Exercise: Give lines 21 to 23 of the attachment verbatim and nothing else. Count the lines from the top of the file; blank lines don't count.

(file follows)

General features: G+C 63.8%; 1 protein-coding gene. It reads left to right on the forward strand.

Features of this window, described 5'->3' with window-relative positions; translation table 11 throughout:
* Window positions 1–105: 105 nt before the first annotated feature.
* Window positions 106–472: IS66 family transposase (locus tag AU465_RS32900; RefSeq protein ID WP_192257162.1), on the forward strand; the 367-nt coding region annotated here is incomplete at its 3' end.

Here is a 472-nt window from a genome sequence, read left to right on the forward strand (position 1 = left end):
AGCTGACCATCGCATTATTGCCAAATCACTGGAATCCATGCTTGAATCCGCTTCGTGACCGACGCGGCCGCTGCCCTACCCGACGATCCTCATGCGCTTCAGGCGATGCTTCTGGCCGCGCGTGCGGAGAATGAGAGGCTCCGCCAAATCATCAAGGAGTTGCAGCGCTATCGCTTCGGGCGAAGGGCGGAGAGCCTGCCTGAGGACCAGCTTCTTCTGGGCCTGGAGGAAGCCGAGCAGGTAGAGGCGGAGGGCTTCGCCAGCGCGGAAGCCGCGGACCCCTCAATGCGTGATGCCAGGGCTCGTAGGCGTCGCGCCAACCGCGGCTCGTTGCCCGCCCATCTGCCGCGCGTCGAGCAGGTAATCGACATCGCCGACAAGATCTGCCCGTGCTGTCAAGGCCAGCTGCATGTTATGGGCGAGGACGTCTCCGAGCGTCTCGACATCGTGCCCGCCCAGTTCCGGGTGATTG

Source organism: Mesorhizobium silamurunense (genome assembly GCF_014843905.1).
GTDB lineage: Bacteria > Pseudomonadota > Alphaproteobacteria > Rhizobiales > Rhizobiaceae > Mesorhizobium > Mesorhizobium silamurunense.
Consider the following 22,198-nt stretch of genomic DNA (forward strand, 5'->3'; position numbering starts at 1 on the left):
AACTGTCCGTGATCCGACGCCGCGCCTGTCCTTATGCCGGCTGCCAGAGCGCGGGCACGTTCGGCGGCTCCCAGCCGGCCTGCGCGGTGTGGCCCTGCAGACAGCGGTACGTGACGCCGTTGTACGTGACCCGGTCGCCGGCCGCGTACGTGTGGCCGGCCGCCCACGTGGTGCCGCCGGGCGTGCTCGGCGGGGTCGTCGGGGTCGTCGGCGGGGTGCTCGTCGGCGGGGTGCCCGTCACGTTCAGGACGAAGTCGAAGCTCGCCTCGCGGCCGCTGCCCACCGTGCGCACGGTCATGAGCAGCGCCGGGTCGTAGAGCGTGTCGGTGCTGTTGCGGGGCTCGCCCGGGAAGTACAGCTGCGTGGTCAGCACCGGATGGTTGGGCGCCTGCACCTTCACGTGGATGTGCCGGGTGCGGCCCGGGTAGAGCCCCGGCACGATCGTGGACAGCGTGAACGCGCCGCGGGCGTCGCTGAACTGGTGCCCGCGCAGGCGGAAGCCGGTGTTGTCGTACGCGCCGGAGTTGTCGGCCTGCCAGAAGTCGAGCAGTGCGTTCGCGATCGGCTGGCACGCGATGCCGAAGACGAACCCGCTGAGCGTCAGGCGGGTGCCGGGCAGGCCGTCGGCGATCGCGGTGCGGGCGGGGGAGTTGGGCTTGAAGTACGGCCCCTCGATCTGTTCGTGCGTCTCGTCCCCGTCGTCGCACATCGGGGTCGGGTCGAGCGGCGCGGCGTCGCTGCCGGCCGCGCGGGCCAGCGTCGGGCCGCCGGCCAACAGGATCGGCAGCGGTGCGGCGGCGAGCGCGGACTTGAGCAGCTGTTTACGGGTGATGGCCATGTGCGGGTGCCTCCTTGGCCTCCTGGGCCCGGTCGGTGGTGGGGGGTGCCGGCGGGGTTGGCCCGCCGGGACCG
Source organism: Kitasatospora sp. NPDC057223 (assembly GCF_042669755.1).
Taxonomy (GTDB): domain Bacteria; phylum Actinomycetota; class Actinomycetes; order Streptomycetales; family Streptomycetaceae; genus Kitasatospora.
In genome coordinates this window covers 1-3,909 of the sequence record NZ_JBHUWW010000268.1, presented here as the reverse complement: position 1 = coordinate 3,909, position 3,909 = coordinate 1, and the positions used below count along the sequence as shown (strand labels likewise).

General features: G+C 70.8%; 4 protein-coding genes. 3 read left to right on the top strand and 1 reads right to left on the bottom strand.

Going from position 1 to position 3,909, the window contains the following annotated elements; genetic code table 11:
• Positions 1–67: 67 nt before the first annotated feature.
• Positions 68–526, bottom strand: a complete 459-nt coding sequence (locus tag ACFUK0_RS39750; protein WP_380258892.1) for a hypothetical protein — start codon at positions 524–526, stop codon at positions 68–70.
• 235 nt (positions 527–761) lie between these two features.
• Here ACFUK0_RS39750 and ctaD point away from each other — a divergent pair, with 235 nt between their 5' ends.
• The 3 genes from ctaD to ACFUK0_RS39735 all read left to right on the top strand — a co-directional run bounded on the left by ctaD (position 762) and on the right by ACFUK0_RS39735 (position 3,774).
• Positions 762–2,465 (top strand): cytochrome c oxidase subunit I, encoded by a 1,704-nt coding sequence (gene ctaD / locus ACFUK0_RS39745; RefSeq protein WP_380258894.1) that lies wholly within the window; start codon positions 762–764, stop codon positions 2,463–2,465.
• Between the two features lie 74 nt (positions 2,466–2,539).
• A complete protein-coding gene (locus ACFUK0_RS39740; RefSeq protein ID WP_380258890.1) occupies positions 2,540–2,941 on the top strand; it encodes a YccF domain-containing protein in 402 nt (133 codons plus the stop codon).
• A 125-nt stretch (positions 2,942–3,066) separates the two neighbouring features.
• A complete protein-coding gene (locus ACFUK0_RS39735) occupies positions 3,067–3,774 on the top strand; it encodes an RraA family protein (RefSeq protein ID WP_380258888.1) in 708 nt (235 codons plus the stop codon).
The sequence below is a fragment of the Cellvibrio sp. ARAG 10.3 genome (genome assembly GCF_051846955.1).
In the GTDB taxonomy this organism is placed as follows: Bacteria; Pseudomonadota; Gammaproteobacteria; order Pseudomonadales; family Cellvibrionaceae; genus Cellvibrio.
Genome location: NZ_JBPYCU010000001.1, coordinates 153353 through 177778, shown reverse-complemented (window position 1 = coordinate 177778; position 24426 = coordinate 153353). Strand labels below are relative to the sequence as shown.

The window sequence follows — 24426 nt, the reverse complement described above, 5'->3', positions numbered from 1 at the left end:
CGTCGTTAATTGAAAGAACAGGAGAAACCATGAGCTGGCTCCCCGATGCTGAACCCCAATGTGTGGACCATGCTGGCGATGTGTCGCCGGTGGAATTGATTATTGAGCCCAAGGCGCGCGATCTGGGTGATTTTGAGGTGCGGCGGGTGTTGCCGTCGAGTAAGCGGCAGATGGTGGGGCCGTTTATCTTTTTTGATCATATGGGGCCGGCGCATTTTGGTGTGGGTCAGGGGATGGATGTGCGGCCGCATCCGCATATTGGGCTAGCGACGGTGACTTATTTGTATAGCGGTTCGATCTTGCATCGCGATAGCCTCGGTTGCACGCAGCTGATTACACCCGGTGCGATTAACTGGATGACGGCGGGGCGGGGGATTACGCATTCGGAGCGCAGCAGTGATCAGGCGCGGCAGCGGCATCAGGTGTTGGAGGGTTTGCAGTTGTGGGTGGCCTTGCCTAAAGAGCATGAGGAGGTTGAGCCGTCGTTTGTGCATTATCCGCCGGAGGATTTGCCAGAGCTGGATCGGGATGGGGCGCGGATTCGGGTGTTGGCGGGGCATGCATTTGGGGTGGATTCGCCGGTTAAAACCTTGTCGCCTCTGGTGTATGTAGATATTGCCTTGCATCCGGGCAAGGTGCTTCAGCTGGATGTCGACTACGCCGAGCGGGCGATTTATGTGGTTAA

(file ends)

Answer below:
• Positions 762–2,465 (top strand): cytochrome c oxidase subunit I, encoded by a 1,704-nt coding sequence (gene ctaD / locus ACFUK0_RS39745; RefSeq protein WP_380258894.1) that lies wholly within the window; start codon positions 762–764, stop codon positions 2,463–2,465.
• Between the two features lie 74 nt (positions 2,466–2,539).
• A complete protein-coding gene (locus ACFUK0_RS39740; RefSeq protein ID WP_380258890.1) occupies positions 2,540–2,941 on the top strand; it encodes a YccF domain-containing protein in 402 nt (133 codons plus the stop codon).